Thomas Cook was the company that pioneered the package holiday, making trips abroad affordable and accessible to ordinary people. Founded in 1841, the company collapsed in 2019 after 178 years of business. The company employed 21,000 people, including 9,000 in the UK, and operated in 16 countries.
Short-term pressures, such as political unrest in Turkey (one of its key destinations), played an important part in bringing the company down but Thomas Cook was in debt following a series of mergers a decade earlier.
By 2019 the company was in serious trouble and Fosun International, the largest shareholder, attempted a rescue deal that fell through in the Autumn of 2019. Condor, an airline owned by the group, was rescued by a bailout from the German government.
Both PwC, who audited the company from 2007 to 2016, and EY – who were the auditors from 2017 – were heavily criticised for signing off the accounts of the troubled company throughout those years. EY was placed under investigation by the Financial Reporting Council in October 2019.
Katy Walker worked at Thomas Cook for thirty years, starting in her early twenties on a temporary contract, then rising up the ranks to become a Cabin Manager. When the company collapsed in 2019, she and other long-time staff were devastated having formed strong friendships and relationships in their years together.
While she got a job with another airline, she and many other former Thomas Cook staff found themselves unemployed again when covid hit the aviation sector. She now works at a domestic violence refuge.
We all sort of bought into the family values that the company held. We were encouraged to have friendships and people married and had families. It wasn't just the job, it was a way of life and for the majority of us one which we grew up with. It was our first job with a permanent contract, we got married, some of us got divorced, we had children, we all supported one another. So when it did go under and we weren’t just ‘oh my God I’ve lost my job’, we were absolutely devastated.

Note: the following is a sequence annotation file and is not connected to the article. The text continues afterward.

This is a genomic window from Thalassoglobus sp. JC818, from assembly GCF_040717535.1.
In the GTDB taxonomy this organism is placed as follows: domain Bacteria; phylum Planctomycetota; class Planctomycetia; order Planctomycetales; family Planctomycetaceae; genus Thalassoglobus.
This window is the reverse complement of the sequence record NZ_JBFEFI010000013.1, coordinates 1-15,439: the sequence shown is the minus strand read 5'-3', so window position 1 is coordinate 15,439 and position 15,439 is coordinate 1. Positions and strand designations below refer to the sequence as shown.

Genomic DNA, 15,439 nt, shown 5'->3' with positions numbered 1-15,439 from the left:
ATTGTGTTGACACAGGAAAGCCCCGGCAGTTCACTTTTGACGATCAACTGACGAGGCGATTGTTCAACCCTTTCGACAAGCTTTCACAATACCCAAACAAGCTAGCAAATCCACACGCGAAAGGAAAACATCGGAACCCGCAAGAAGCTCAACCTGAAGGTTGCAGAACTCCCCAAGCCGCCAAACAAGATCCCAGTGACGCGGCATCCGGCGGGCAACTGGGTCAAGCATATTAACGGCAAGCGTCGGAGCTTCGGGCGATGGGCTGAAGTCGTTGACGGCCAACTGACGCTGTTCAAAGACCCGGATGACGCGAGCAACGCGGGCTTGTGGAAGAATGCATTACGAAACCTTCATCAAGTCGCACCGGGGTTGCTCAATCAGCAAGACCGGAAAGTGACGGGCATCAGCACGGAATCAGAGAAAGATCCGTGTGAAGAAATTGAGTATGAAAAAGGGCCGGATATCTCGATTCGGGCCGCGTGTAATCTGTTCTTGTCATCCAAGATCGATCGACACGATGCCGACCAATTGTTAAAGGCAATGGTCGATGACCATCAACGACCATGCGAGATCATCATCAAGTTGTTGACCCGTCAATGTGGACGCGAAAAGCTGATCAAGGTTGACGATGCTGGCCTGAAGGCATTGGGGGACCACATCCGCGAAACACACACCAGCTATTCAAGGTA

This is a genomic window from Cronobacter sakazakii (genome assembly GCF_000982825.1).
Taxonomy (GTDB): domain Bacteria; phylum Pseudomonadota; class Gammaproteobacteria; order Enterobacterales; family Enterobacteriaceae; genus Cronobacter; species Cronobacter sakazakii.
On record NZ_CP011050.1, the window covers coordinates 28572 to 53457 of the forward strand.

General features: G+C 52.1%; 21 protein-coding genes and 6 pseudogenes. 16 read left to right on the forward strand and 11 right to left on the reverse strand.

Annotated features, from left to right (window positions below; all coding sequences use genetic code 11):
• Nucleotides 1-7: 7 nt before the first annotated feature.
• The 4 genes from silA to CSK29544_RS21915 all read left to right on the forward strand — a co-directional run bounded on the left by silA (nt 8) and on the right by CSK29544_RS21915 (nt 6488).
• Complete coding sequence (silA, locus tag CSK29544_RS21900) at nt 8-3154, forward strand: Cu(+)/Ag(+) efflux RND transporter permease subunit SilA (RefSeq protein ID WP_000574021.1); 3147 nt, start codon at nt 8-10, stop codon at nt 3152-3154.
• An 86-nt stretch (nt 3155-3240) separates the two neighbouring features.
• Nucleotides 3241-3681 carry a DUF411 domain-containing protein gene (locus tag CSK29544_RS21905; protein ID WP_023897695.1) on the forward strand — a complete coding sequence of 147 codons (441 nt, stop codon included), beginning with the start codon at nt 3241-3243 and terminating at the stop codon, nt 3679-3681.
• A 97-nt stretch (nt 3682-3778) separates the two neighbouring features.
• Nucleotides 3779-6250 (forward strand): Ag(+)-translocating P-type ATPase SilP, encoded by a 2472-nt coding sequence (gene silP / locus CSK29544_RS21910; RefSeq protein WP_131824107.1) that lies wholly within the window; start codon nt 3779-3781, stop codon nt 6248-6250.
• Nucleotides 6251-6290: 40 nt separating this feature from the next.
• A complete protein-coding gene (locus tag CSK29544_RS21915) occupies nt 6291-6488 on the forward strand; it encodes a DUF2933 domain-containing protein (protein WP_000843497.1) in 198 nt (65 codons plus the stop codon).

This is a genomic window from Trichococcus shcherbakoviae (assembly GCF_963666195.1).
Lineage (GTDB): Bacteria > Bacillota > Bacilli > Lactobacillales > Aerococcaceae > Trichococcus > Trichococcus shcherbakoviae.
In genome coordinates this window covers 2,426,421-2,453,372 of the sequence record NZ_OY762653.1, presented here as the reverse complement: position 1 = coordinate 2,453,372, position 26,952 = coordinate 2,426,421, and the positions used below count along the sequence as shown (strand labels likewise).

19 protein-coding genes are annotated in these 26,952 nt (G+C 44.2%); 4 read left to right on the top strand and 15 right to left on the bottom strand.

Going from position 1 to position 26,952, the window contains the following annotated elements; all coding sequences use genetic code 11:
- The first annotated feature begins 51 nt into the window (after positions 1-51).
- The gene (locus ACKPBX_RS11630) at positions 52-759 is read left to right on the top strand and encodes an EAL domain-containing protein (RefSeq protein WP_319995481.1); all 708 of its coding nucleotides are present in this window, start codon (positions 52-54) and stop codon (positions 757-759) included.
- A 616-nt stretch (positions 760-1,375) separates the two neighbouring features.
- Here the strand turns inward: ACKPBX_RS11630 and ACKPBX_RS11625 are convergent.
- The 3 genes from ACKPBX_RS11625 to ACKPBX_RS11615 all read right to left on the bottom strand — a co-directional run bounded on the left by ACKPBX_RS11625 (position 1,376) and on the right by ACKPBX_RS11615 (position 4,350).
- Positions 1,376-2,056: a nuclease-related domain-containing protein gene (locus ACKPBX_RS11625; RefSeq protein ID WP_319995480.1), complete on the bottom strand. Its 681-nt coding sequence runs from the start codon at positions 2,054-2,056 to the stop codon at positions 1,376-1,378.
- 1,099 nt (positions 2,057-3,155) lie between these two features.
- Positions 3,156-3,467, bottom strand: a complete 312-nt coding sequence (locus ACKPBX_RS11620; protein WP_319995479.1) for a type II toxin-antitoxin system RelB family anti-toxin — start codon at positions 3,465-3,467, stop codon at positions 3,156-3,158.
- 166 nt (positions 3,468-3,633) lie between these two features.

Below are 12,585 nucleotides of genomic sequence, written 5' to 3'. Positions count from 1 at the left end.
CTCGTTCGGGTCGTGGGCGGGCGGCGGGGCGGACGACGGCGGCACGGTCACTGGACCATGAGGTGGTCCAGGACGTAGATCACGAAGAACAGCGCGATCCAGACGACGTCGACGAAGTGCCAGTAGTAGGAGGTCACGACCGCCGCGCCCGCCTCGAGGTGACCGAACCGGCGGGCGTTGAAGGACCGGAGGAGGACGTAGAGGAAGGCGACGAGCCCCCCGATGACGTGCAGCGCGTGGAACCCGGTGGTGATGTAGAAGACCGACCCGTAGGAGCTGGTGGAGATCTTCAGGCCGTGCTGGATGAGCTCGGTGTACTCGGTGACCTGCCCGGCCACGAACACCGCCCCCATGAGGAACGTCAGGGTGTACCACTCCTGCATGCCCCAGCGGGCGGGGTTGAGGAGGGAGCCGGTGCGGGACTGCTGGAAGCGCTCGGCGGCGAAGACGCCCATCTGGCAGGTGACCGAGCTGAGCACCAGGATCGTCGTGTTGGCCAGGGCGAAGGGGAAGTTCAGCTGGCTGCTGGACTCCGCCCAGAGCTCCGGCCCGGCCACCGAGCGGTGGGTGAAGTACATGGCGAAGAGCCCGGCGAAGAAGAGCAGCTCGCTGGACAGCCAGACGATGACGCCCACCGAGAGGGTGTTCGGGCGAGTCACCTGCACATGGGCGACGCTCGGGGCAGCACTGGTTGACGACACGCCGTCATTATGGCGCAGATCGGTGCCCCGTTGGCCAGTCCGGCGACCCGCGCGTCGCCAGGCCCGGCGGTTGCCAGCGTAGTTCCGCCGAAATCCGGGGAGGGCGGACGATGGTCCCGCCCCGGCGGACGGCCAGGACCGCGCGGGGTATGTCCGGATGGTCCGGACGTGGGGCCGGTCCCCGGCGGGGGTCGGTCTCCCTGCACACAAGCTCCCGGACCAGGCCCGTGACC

I was just 22 or 23 when I started, it was just my dream. I always wanted to fly. I got a temporary contract, became permanent, then became assistant cabin manager and then cabin manager.
It was the people that made it a special place to work. We all got on incredibly well. And no one was ever the same after Thomas Cook collapsed. We had regular customers, people flew with Thomas Cook year in year out and as silly as it sounds you did recognise some people. I think we were all proud, that was one of the mission statements for the company, but we were proud to be part of it.
There has been rumbling in the background for years: the share prices have fallen or this or that. But I think because it had been such an iconic and long, ongoing company I don't think any of us actually believed the rumours. We were told that there was a deal on the table with Fosun International, stop listening to the newspapers, stop listening to the news, everything's going to be fine. It's business as normal but eventually I started to think “well, there's an awful lot of media interest and there’s got to be a certain element of truth in these rumours, and the share prices were now down to whatever pence they were compared to this time last year when they were nearly three pounds”. Then the phone was cut off in the crew room so you couldn't make any outgoing calls.